World Mental Health Day: Just Ask

 Today (Wednesday 10th of October) is World Mental Health Day. Every year, 1 in 4 people experience mental health difficulties, and sometimes you just need someone to talk to.

We spoke to Mark Bendall, a volunteer for Just Ask, about how the network supports staff and promotes good mental health at work.

Can you tell me a bit about what Just Ask does?

We are a group of volunteers, independent from the University, who are trained to provide non-judgmental, confidential advice to staff. We are a stepping stone for staff, to give them a chance to explore their options without going through the more formal University channels.

Our volunteers are excellent. A mixture of long standing and newer volunteers that were recruited two years ago, they have gained lots of training and experience, meaning they are sensible and really know what they’re doing.

Why do you feel Just Ask is so important to staff?

While we aren’t a counselling service, and only usually offer one meeting, maximum two, we still have an enormous impact on those we speak to. Many who speak to us have had our service recommended to them by colleagues, which shows the impact we’ve had.

For many, it is the first time they are able to speak about their problem, and it gives people a space to fully express their concerns and emotions, without fear of judgement. We hope that people see the service as something that’s there for them when they need it, and that the advice we give is empowering and provides a sense of control.

Can you tell me a bit about how Just Ask came about?

Initially, we were two separate volunteering groups, one which helped with bullying, and the other with stress. When we came together, we sat down and discussed what we would be, and broadened the areas in which we offer support. Until recently, we have been looked after by HR, but are now an independent volunteering group under the University Health and Safety Service.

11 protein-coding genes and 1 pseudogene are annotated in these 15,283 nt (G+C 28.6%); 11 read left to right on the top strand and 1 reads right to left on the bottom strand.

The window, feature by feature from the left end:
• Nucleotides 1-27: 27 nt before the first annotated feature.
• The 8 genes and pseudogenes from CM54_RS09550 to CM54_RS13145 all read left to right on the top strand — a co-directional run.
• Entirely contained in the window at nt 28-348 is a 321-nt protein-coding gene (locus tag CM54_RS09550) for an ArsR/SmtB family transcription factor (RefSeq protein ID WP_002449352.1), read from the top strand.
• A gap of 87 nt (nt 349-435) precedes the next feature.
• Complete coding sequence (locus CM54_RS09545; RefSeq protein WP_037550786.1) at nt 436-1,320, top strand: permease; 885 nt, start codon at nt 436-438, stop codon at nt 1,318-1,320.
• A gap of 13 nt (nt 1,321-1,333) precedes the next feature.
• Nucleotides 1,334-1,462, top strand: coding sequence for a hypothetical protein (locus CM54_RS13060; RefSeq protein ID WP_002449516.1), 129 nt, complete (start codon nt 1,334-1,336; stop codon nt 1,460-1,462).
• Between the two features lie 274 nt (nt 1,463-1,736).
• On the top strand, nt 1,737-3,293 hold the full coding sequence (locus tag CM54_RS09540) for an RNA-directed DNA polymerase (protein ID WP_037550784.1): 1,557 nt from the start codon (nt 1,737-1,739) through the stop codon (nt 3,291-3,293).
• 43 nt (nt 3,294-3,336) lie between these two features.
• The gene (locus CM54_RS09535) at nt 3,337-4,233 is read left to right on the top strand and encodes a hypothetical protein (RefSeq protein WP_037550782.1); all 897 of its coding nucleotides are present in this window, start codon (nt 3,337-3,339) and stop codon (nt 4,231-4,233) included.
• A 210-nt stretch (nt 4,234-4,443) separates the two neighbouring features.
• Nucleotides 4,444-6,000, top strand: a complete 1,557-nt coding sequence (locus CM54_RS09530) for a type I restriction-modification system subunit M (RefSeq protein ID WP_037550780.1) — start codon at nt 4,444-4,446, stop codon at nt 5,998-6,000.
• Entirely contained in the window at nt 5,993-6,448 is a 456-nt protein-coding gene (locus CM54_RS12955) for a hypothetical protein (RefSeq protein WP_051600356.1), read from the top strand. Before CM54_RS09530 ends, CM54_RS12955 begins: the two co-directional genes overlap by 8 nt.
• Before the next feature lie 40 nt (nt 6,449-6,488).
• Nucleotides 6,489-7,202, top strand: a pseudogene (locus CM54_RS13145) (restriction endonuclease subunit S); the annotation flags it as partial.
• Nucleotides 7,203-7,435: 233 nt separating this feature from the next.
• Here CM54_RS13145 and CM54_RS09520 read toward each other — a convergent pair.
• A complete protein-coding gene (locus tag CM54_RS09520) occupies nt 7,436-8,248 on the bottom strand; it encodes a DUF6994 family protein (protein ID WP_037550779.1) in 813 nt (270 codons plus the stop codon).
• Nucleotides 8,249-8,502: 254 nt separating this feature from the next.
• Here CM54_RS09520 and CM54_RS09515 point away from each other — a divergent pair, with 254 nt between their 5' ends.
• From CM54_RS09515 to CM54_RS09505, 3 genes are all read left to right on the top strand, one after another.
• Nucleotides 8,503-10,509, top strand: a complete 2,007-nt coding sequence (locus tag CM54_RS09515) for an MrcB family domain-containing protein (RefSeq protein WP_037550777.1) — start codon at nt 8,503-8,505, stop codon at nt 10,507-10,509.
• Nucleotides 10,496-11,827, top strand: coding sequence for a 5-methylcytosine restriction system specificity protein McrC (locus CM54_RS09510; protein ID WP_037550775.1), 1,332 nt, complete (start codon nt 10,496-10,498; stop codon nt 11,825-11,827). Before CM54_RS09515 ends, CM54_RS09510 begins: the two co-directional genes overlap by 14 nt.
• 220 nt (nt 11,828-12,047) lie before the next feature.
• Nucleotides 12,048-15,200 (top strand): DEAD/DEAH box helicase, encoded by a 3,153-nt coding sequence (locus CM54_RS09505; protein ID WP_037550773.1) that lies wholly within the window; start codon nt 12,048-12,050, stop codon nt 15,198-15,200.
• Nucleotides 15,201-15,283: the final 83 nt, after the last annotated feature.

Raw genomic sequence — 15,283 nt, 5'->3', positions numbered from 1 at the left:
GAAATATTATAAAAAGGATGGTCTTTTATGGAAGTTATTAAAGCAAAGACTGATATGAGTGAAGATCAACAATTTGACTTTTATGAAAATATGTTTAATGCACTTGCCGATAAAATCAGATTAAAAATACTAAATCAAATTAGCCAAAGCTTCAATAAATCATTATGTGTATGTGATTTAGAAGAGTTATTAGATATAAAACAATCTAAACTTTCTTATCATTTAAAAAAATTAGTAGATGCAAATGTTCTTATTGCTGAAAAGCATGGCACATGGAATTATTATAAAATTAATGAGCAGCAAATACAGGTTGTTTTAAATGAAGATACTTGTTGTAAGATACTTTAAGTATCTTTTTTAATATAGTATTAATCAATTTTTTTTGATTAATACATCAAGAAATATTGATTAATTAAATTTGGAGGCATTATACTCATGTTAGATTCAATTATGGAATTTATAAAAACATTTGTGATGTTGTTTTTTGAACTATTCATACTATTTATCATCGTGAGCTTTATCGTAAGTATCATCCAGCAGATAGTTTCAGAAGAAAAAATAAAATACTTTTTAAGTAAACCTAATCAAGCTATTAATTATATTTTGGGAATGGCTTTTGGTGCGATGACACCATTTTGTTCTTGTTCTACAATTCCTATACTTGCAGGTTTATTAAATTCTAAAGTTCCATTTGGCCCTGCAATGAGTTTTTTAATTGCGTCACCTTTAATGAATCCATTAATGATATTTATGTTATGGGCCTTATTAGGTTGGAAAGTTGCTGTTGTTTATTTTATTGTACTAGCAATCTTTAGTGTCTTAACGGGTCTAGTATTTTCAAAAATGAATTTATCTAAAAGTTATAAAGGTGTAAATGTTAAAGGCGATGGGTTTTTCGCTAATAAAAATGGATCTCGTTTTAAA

Why did you choose to volunteer for Just Ask?

I had been active in trade union and while part of the union, I developed an interest in helping people with bullying at work. Here, I saw that there were often cases where people felt that they were being bullied, but by talking to them about the situation I was able to help them see if this was really the case and understand their situation more clearly. This was something I hoped I could do as a Just Ask volunteer.

Where would you like to see the network go in the future?

Because we have moved under the Safety Office, as part of the University’s broader wellbeing strategy, this has made Just Ask much more robust and will allow us to do a lot more for staff and have more regular meetings for the volunteers.

We also hope this new structure will promote the service more, and allow us to reach more people.

If you’re a staff member at Newcastle University and would like to find out more about Just Ask, or other resources the University offers to promote staff wellbeing, please click here.

Alternatively, if you’re a student and feel you need some support, you can contact Nightline or the Student Wellbeing Service.